YouTube introduced a new live video streaming service on Monday in a move that pushes the web’s most popular video site into more direct competition with traditional television.
The Google-owned site said it would test the live video platform for two days before deciding on how to roll out the feature to users worldwide.
“This new platform integrates live streaming directly into YouTube channels; all broadcasters need is a webcam or external USB/FireWire camera,” YouTube representatives said in a blog posting.
“Included in the test is a ‘Live Comments’ module, which lets you engage with the broadcaster and the broader YouTube community.” The service will initially be limited to four YouTube partners, Howcast, Rocketboom, Next New Networks and Young Hollywood.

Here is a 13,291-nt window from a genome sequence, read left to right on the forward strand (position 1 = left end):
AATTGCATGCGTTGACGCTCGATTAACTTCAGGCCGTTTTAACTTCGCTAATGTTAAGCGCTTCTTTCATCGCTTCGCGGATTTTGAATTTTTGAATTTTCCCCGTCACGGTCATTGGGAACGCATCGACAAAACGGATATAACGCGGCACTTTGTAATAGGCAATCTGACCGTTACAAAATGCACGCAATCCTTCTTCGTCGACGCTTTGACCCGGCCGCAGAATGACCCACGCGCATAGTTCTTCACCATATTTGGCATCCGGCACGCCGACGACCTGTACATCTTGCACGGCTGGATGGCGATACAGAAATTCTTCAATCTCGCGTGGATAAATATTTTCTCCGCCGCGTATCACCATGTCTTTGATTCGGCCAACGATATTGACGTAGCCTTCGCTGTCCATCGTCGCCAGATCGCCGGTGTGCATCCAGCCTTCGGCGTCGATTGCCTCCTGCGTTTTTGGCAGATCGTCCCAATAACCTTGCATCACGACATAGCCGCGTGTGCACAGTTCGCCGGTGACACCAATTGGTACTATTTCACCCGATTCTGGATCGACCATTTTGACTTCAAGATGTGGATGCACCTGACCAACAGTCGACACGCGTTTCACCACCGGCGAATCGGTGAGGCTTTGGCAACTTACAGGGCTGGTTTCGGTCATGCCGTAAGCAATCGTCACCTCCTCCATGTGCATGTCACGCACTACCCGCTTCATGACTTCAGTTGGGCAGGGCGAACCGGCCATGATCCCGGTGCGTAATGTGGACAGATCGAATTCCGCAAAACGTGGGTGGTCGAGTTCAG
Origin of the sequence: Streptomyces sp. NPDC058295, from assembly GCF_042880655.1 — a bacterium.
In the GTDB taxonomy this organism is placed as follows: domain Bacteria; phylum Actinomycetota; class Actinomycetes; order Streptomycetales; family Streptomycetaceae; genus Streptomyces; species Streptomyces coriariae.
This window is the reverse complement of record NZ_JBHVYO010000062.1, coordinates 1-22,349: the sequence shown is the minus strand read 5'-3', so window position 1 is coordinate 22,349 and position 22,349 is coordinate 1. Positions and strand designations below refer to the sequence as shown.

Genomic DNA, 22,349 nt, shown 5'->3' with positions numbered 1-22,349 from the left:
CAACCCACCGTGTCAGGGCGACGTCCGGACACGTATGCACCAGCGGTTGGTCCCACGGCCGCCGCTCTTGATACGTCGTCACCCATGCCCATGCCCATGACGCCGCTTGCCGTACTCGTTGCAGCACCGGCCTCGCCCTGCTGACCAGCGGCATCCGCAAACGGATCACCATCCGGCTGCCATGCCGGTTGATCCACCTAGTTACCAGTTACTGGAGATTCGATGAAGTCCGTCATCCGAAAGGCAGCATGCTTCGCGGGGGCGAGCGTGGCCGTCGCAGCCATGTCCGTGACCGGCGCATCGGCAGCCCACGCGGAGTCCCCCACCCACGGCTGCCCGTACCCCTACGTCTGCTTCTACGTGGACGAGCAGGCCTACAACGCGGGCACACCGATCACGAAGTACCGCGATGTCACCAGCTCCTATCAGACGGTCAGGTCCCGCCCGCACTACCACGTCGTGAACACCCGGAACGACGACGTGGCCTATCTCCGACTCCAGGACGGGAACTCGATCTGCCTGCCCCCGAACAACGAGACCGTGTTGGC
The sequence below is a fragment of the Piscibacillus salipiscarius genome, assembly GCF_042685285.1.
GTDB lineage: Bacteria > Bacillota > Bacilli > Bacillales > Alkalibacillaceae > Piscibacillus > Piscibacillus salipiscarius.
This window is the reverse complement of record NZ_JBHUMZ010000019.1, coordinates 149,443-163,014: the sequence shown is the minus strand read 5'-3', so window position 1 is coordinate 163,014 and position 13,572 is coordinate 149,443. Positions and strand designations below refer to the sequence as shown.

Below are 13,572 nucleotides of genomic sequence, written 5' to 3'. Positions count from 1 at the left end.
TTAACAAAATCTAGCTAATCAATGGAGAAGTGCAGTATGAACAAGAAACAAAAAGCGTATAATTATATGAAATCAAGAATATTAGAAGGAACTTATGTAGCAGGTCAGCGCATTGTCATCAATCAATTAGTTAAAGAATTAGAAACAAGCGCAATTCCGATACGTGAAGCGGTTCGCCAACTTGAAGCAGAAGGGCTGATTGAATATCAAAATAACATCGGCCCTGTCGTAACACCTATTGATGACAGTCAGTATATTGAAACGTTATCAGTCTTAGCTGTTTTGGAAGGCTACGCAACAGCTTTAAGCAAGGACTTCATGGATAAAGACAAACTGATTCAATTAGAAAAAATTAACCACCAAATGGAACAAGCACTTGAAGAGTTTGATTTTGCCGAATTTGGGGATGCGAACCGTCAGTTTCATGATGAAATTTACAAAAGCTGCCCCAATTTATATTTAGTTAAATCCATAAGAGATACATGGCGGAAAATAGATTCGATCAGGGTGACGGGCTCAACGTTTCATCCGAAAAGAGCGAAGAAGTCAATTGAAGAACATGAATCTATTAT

The move comes as Google prepares to launch its Google TV product later this year, and amid reports that YouTube is preparing a pay-per-view section on its site, which until now has been totally free to viewers.
YouTube has previously used outside technology to broadcast live several special events, ranging from a U2 concert, to President Barack Obama’s State of the Union address and Indian cricket matches.
But the new service will use YouTube’s own servers to stream programming to viewers.
While YouTube is the top video-sharing site in the U.S., it still has a lot of catching up to do to compete with established live streaming sites like Ustream and Justin.tv and LiveStream, which already have tens of millions of viewers each month.